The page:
• 19 Jan 2018

On November 27th, 2017 a historic auction sale took place at Artcurial in Paris. Among the lots available there were 20 Artworks and sculptures of Artist Camille Claudel. The French government used its preemption right to buy 12 of the Artworks and therefore enrich the public collections. What does this historic auction tell us?

This picture represents Artist Camille Claudel in 1884.

Camille Claudel 1884

An outcome that went beyond all expectations

The auction sale was a great success marked by a very diverse buyer’s panel. Effectively, both museums and private collectors honored Camille Claudel with significant purchases. In fact, the Camille Claudel museum, which opened in March 2017 at Nogent-sur-Seine, bought 4 Artworks including a pastel portrait of Louise Claudel, Camille Claudel’s sister. Sold for 33 800€, this Artwork done in 1887 is the most expensive Camille Claudel’s pastel Artwork ever sold. The total sale volume reached a pick of 3 600 000€ which is three times the expected amount. The bronze sculpture entitled “L’Abandon”, dated from 1886 was bought for 1 187 000€ by an international collector. Twelve of the Artworks entered the public collections of French museums.

The upcoming exhibitions of the sold Artworks

From January 9th to February 11th, 2018, the Artwoks sold to the French museums are displayed as part of the exhibition “Camille Claudel: A Treasure Legacy” at the Musée d’Orsay in Paris. In fact, the Musée d’Orsay, the Musée Camille Claudel in Nogent-sur-Seine, the Piscine-Musée d’art et d’industrie André Diligent in Roubaix, the musée Sainte-Croix in Poitiers and the Maison Camille et Paul Claudel in Villeneuve-sur-Fère coordinate their effort, with the support of the French government to obtain and exhibit the Artworks. At the end of the exhibition, the Artworks will be returned to their collections. Nevertheless the portrait of Louise Claudel will not be displayed. It is an initiative which aims at emphasizing a leading Artists so far often presented in the shadow of Auguste Rodin.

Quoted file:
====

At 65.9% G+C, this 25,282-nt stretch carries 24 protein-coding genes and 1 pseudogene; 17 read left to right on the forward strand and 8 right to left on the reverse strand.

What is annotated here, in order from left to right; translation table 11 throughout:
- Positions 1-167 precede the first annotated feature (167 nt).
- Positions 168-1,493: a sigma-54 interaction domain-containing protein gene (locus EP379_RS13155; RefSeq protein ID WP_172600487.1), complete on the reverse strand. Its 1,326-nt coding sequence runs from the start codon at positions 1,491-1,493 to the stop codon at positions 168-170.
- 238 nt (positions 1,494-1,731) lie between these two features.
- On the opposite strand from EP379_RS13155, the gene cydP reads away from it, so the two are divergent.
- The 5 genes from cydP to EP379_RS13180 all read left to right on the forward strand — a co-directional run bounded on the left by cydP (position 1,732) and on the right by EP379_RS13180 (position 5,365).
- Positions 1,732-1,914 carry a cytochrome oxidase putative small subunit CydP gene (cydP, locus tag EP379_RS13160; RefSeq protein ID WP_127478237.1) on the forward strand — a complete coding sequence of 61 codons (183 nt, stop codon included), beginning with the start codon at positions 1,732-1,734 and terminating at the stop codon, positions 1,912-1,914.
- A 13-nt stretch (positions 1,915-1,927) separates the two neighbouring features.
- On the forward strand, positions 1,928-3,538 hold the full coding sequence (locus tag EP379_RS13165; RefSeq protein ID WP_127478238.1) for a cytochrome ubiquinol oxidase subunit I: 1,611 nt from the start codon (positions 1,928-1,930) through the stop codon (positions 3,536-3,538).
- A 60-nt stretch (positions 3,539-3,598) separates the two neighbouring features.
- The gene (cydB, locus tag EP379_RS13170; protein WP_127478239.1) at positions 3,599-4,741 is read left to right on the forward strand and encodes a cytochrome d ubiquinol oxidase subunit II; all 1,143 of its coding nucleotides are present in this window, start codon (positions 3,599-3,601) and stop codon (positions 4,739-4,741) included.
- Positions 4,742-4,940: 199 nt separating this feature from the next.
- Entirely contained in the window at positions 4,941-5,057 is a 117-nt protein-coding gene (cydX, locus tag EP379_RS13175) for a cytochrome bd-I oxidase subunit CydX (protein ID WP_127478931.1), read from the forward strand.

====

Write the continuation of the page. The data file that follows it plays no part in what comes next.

This photograph by Pierre André represents Camille Claudel's sculpture entitled Sakountala and created in 1905.

Sakountala, called Vertumne and Pomone, 1905 by Camille Claudel © Pierre André

Camille Claudel, an exceptional sculptor in the shadow of Auguste Rodin

It was only after the 70s that the international Fine Arts market gave attention to Camille Claudel, assistant to Auguste Rodin in 1884. Despite her exceptional artistic work, the Artist was often presented only as both the muse and the lover of the sculptor. The exact nature of their relationship as well as Camille Claudel’s role in the studio remain uncertain. However, it is proven that Camille Claudel spent most of her time on the trickiest details of the sculptures: feet and hands as explained by the Rodin museum on its website. In 1913, Camille Claudel was checked in an asylum at Vielle-Evrad close to Avignon and stayed there until she died in 1943. In spite of her tragic destiny, Camille Claudel remains a unique Artist too often cast aside. Several other women Artists still are in the shadow of history which often does not do them justice. Art-Trope was created by a woman Artist for worldwide Artists to support them on the long term and make sure they get the recognition they deserve.

This image from the Rodin Museum in Paris shows Camille Claudel's 1905 scultpure entitled Shakuntala.

Sakountala, called Vertumne a,d Pomone, 1905 by Camille Claudel © Rodin Museum, Paris


Read out article about Art-Trope Artist and photographer Florence Cardenti here.

Sources: Artcurial and The Art Newspaper